Seychelles assessed as low risk for NPOs financing terrorist activities
Laurence added that this means that certain laws will have to be revised. (401(K) 2012, Flickr) Photo License: CC BY-SA 2.0
(Seychelles News Agency) - Seychelles has a low risk for non-profit organisations (NPOs) to be used to finance terrorist activities according to a national risk assessment report shows.
This was outlined in a validation workshop of the first draft of the inherent risk report on Wednesday at the Eden Bleu hotel.
Non-profit organisations are groups set up for a particular purpose and the funds they get are used for the benefit of society. Under the Citizenship Engagement Platform Seychelles (CEPS) these include associations, federations and foundations.
The chief executive of the CEPS, Alvin Laurence, said that "now that we have this result, which shows that Seychelles has a very low risk, it will allow us to see how we can tackle this. The most important is how we will maintain the lowest possible risk so that we always remain one of those countries that have the minimum risk for financing terrorism."
Laurence added that this means that certain laws will have to be revised, and new policies will have to be put in place.
"When we say that the risk is low, we are saying that there is a possibility that it might happen. We need to amend certain laws and policies because there are certain areas that were not being covered. Before, a person simply needed to sign and agree that they are part of a committee. Now they have to provide more information on the job they do, and their source of finance so that tomorrow, should a person come forth with an allegation against the person, the person will be able to provide proof," added the CEO.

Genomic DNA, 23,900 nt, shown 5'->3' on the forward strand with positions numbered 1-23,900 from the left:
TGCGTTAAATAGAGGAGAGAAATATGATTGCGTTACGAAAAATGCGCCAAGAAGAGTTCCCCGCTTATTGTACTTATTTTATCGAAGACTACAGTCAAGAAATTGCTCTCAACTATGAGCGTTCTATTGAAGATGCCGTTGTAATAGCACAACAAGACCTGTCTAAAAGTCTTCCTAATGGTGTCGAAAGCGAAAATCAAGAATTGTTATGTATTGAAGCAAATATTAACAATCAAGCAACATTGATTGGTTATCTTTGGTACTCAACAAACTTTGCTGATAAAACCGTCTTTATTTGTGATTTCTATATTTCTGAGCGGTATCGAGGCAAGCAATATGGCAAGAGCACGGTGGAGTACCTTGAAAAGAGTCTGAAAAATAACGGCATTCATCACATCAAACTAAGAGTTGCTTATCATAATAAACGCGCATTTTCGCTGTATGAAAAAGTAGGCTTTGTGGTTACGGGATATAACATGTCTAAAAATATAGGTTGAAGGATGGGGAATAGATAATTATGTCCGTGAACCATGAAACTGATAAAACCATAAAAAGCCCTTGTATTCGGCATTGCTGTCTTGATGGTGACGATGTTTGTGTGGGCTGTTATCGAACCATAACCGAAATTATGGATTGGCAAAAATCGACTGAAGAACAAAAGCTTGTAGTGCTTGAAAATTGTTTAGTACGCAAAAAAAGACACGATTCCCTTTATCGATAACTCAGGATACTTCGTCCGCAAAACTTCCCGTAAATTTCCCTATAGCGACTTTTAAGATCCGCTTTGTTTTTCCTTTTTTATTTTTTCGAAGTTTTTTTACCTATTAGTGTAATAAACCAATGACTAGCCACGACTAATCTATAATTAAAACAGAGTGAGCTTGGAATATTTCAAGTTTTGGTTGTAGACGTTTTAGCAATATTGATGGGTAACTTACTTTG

The National Risk Assessment for Non-Profit Organisations (NPOs) was launched last year and the workshop is a continuation of a series of consultative engagements undertaken to understand the risks posed to the sector.
The Financial Action Task Force (FATF) sets out standards that countries are required to implement to combat money laundering and terrorist financing. Under FATF's Recommendation 8, which calls for a risk-based approach to the supervision of the NPO sector, Seychelles is currently rated non-compliant.
Jointly organised by relevant Seychelles Authorities and the EU AML/CFT Global Facility, the workshop brought together participants from NPOs, the financial sector, and the government among others to validate the information received.
A member of the National Anti Money Laundering and Counter-Terrorism Financing (AML/CTF) committee and the director of the Financial Intelligence Unit (FIU), Richard Rampal, said, "Now we need to share what has been found and make any adjustment needed."
He added that "we will now have to identify the mitigating factors that we need to put in place. In all environments in which we operate, there are risks and we cannot completely eliminate them but the important thing is to put measures in place that will reduce these risks, doing our best to ensure that our NPOs are not misused for such activities."
The report is expected to be finalised in the next coming two months.
"Before we enter the third round of evaluation, we need to have resolved all the technical deficiencies - linked mainly to laws and policies - ensuring that all our laws are up to date and in line with recommendations of FATF when it comes to AML/CFT measures. The next phase will be the implementation," said Rampal.
He added that the conduct of the risk assessment will not be a one-off exercise, as new threats will continuously emerge over time.
"For this reason, we will also be receiving the assistance of the EU Global Facility to build national capacity in conducting future risks assessments and enhance the NPO supervisory framework," continued Rampal.
At the moment that are a little over 200 NPOs operating in Seychelles.